Digesting Contradictions

Beware of this deceptive Bible method often used to contradict New Testament freedom.

In this series, we're discussing 3 methods of false teachers.

Deception #1: Denying the Obvious 

Deception #2: Denying the Overall Message

Deception #3: Contradicting the Passage

For example:

In Acts 10 God wants Peter to understand that Christ fulfilled Old Testament sacrificial, cleansing, and dietary laws when He shed His blood for our sins (1 John 1:7; Hebrews 10:19-22; Matthew 5:17; Matthew 15:11; Colossians 2:16-17).

Three times God tells Peter to “kill and eat” animals considered “unclean” in the Old Testament. When Peter objects, God says, “Do not call anything impure that God has made clean.” 

God used Peter's hunger (verse 10) to make an important point that included food, but went far beyond food. For the Jew, "the idea of unkosher food was closely connected to the idea of unkosher people," and God was preparing Peter to minister in a Gentile home (source).

However, there's a growing movement in Christianity that teaches that Acts 10 has nothing to do with food and Christians must continue to obey Old Testament dietary laws.(1)

Dear Christians, if we can't trust God's direct commands, we can't trust anything in Scripture. Beware of any teaching that denies, adds to, or contradicts the meaning of a passage of Scripture!

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Notes: You will notice that in Leviticus 11, God forbids eating and touching certain dead animals. He says these animals/foods make a person "unclean until evening," meaning they cannot participate in worship until they again become "clean." This symbolized the fact that we are born sinners and we live in a fallen world. We are unclean before God. In the Old Testament, God used external laws to prove this point.

Hebrews 10:19-22 explains why these foods no longer matter: "Therefore, brothers and sisters, since we have confidence to enter the Most Holy Place by the blood of Jesus, by a new and living way opened for us through the curtain, that is, his body,  and since we have a great priest over the house of God, let us draw near to God with a sincere heart and with the full assurance that faith brings, having our hearts sprinkled to cleanse us from a guilty conscience and having our bodies washed with pure water."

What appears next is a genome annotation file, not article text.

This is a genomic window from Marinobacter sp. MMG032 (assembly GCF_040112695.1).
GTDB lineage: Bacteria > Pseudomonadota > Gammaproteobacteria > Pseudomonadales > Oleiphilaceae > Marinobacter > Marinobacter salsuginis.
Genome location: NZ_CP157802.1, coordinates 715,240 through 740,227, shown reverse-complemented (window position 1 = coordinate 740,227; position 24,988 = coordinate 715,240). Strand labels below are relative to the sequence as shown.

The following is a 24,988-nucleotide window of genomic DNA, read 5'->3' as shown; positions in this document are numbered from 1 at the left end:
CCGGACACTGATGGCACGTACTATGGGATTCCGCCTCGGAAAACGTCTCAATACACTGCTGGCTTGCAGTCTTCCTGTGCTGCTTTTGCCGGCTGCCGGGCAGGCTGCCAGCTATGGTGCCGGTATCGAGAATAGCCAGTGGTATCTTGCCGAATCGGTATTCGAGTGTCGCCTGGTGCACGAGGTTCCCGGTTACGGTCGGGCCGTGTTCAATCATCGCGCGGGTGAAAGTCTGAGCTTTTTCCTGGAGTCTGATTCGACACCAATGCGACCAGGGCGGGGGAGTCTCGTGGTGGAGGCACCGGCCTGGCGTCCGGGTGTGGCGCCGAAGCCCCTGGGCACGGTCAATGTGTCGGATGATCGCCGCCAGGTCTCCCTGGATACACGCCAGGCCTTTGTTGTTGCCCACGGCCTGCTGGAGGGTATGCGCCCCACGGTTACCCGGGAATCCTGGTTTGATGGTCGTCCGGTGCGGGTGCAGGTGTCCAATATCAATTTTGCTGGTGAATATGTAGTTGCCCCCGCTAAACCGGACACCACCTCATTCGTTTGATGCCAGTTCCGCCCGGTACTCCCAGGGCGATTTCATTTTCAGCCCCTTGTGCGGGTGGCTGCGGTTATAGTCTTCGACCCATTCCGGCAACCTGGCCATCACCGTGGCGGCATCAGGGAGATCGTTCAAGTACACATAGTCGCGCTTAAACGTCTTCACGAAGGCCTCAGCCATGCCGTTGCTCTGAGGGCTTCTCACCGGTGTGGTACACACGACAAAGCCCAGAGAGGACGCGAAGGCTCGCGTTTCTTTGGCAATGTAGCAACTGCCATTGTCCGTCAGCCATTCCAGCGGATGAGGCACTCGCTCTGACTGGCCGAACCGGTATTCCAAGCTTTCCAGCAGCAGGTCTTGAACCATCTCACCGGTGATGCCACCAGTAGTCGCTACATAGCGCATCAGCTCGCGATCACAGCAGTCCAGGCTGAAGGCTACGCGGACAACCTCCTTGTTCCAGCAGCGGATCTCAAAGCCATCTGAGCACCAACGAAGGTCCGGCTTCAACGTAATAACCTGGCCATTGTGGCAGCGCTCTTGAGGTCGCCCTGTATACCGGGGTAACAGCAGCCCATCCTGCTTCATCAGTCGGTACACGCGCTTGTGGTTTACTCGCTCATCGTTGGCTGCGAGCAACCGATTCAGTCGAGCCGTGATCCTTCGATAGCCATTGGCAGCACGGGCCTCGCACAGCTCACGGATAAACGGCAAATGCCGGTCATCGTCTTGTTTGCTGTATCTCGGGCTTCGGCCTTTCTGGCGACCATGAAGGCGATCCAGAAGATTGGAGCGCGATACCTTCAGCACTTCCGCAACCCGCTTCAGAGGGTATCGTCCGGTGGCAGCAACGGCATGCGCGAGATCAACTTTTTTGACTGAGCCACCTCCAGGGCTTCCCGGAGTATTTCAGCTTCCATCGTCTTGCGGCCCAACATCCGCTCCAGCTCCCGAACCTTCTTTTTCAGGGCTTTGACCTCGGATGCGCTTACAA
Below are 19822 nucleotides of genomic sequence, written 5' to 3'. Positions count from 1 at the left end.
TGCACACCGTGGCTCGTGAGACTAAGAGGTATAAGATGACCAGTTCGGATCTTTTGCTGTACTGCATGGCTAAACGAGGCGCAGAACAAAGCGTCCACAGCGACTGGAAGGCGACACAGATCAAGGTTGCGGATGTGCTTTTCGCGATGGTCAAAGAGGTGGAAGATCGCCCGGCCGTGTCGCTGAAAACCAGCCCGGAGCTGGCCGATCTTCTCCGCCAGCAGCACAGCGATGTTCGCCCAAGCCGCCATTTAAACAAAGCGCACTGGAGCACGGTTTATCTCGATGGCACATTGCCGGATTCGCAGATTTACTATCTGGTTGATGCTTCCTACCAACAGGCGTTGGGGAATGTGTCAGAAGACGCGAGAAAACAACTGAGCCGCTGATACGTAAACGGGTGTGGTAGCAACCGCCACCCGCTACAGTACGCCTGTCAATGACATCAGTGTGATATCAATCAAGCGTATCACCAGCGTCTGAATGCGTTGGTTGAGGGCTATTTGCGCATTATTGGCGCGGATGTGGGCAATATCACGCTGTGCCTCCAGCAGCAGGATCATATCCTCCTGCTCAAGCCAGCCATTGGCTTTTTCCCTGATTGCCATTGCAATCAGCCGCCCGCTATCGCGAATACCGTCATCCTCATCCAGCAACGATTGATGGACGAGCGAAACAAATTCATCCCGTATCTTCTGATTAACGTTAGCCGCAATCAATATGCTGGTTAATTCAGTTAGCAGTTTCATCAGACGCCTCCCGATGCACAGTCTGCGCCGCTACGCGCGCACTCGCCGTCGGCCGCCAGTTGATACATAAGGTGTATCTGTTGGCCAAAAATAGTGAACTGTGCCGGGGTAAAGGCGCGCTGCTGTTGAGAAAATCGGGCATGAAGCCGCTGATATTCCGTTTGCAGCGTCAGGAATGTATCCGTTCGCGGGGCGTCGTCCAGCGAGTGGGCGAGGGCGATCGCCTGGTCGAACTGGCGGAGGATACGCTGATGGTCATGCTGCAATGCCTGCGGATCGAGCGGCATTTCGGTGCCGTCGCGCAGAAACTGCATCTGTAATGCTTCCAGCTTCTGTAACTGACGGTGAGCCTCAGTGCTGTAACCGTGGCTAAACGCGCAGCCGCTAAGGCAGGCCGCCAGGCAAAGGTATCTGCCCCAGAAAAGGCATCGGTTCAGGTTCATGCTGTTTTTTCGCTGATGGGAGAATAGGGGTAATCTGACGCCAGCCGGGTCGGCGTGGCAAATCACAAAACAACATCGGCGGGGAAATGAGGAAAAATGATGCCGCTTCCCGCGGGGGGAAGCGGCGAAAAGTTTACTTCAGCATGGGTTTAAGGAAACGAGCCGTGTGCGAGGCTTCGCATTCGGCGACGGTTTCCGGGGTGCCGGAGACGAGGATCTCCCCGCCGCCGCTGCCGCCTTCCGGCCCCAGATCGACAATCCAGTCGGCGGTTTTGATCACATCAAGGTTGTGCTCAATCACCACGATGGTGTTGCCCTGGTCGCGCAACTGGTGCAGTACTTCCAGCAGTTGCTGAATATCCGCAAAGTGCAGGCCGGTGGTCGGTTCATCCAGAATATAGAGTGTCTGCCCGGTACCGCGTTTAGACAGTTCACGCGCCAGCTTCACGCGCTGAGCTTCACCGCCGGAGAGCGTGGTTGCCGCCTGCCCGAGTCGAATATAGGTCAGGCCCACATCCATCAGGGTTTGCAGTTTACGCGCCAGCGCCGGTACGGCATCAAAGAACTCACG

And Jesus confirmed this truth very specifically: "What goes into someone's mouth does not defile them, but what comes out of their mouth, that is what defiles them" (Matthew 15:11).

For more on this false teaching, please see All or Nothing: Christ's Fulfillment of the Law.

(1) The Hebrew Roots Movement is deceiving 200,000 to 300,000 persons worldwide, having grown dramatically in the last 15 years. I have three friends who began in legitimate Christian churches who are now a part of this movement. Because there are an increasing number of HRM people spreading their errors on social media, it's important for Christians to understand their false teachings. I read the Hebrew Roots Movement's explanation for Acts 10, and they deny the clear meaning of this passage by claiming there are complex contradictions in the wording that are not discernible to average readers. Their explanations directly contradict the teaching of legitimate Bible scholars throughout history. They have turned this passage into a riddle that only someone trained in their doctrine can explain. 


Beware of this deceptive Bible method often used to contradict New Testament freedom.

Bible Love Notes

9 comments:

  1. If your understanding of Acts 10 is correct and if Matthew 15 is talking about any food being ok (the passage seems to be talking about washing) how come Peter wasn't following the new rules there and then so that he needed more instruction in Acts and don't you think the vision should have been more clearer if God really meant for us not to eat certain things? (We have to keep our bodies as a human sacrifice). Also how do you explain Acts 15:19-20 where it was decided to write to the gentiles and tell them to abstain from food polluted by idols, sexual immorality, from the meat of strangled animals and from blood, the last two meaning using the Halal method of killing isn't it to make sure the blood is drained and not eating black pudding? These rules were for the gentiles so there was still rules about food in the N.T and who worries about these last two points? I am not a HRM believer by the way.